OK K.O.! Let’s Be Heroes’ third and final season has had a more focused and, at times, urgent energy compared to the previous two, in large part because these episodes are trying to bring K.O.’s story to a satisfying end. Because we’ve seen K.O. levelling up gradually, the final season’s shifting into a higher gear that’s been a welcome change of pace.
Now that K.O., Rad, and Enid have become full-time heroes, the trio has spent a significant amount of time figuring out what kind of team they want to be going forward. After all of their various adventures, the heroes have gained a much more impressive degree of control over their still-growing powers, and so the season’s focused a bit more on each character’s emotional growth instead.
Both Rad and Enid have become much more mature people overall and confident in the personal choices regarding their respective hero identities. Enid’s fully embraced and unified the monster, magical, and ninja aspects of her identity, and Rad’s no longer ashamed to be a jock misfit from a planet of nerds.
K.O.’s youth and inexperience have resurfaced old insecurities about whether he’s got what it takes to actually stand shoulder to shoulder with his older teammates. But he’s consistently proven himself, both by winning in battles, and demonstrating his ability to understand and take responsibility for the actions of his dark, ego-driven psychic counterpart T.K.O.
Though K.O.’s grown just as much as his friends, Let’s Be Heroes’ third season has emphasised that he still had a ways to go in terms of fully understanding how to deal with his inner darkness beyond just trying to block it out through sheer will.
Even after K.O.’s able to defeat T.K.O. once again and banish him to new depths within his mind, he’s haunted by the idea that he has evil within him. And in “K.O. vs. Fink,” that idea begins to manifest itself as K.O.’s inner monologue... which is actually just a shadowy figure lurking in drain pipes and sewers just out of his line of sight. Mind you, K.O. can also still be a very gullible child at times.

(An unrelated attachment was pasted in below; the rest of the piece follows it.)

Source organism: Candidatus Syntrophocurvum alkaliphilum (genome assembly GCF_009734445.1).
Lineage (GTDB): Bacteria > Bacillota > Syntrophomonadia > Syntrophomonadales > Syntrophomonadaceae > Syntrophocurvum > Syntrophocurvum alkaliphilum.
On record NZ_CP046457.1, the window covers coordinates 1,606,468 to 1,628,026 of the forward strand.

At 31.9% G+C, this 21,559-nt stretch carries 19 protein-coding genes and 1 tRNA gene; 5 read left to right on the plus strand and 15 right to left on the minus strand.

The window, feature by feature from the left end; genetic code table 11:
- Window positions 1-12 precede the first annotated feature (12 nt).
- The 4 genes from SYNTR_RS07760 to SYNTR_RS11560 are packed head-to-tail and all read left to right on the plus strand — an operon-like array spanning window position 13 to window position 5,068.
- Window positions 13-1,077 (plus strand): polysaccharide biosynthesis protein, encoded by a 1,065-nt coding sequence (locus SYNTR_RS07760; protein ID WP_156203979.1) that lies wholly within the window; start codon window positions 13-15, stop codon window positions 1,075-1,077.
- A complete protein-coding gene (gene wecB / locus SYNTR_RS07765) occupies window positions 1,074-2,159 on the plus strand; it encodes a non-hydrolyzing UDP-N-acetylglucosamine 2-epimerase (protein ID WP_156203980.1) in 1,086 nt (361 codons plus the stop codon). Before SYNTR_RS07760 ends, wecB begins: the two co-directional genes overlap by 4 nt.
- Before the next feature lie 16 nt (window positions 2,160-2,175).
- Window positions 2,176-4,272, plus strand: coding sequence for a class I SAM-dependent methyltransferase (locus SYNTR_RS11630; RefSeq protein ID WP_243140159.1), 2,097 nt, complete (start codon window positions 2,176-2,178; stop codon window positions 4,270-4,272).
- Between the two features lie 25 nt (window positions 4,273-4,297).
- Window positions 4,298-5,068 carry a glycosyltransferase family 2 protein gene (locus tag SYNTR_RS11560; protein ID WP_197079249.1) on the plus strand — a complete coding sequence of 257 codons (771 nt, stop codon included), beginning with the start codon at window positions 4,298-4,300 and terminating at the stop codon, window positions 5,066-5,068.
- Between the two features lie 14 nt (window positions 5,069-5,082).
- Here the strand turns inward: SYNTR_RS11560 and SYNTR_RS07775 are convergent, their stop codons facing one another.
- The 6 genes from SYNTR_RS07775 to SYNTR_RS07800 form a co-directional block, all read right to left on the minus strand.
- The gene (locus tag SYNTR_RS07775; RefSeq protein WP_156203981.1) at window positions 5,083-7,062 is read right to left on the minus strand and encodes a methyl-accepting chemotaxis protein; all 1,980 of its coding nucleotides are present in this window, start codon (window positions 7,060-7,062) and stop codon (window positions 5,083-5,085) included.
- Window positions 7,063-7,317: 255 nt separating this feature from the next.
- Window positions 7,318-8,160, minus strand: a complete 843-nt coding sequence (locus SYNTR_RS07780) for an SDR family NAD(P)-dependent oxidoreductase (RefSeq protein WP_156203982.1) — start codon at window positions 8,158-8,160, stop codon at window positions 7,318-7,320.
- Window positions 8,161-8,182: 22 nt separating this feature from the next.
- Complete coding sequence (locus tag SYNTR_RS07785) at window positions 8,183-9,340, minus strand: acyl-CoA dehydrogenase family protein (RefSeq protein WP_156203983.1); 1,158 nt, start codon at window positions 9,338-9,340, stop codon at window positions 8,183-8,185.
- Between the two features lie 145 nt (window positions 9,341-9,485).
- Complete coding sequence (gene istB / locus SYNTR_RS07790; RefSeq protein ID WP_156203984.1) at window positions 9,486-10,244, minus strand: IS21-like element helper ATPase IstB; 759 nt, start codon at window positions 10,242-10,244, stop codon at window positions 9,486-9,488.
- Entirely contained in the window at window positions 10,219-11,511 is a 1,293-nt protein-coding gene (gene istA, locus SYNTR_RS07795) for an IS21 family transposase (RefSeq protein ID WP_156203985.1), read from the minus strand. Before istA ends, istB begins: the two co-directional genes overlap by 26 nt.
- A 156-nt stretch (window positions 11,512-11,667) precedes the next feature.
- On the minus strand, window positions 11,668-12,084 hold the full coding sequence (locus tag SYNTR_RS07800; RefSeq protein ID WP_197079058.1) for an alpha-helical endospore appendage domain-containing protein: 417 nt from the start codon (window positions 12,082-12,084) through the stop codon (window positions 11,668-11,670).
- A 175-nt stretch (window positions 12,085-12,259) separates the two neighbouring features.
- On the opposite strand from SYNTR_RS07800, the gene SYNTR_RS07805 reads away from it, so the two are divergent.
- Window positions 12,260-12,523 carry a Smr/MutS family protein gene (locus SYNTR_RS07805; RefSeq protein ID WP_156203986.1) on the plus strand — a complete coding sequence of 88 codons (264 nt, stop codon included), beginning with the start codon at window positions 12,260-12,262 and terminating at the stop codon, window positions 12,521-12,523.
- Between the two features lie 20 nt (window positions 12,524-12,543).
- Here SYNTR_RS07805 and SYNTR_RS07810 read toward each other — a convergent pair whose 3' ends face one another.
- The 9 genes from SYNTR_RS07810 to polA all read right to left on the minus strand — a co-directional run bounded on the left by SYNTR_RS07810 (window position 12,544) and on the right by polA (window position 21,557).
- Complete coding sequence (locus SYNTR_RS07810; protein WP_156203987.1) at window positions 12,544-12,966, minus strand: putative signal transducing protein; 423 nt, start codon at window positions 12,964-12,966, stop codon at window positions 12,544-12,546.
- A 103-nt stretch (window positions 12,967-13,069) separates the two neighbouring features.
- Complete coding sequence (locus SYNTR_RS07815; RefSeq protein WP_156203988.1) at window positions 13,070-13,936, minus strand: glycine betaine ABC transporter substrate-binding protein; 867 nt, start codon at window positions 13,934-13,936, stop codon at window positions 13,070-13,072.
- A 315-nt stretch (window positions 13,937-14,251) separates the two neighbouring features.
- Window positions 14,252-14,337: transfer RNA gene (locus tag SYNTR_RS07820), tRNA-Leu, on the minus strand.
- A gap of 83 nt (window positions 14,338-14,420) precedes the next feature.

After Professor Venomous’ evil sidekick Fink gets into K.O.’s head by teasing him for being a mama’s boy (an accurate assessment), K.O.’s at a loss as to how to deal with his frustrations. The answer, according to his inner monologue, is simple: All he needs to do to get back at Fink is tap into T.K.O. and use his rage to defeat the rat in battle, but he has reservations because of how T.K.O.’s anger makes him feel.
It’s great how K.O.’s concern for both his and Fink’s well being is contrasted by Fink’s overt hatred for K.O. and her willingness to risk hurting herself if it means that she can terrorise him. It’s obvious that Fink’s jealous of the relationship K.O. has with his mum, especially given that Venomous, while caring, isn’t exactly affectionate toward Fink in an outward way.
Rather than paying attention to Fink the way a more perceptive mentor might, Venomous instead tends to be much more of a classical villain who’s singularly obsessed with making K.O.’s life a living hell. While that obsession isn’t enough for Fink, it sustains Venomous and in “The K.O. Trap” you see just how far he is willing to go to deeply devastate the kid.
By trapping K.O., Rad, and Enid in a small box, Venomous plans to drive the heroes to madness, but they while away their time chilling out and having fun, reasoning that Mr. Gar will eventually come to rescue them when he notices they’re missing. But as time goes on, the heroes slowly begin to fear that they might not be able to escape.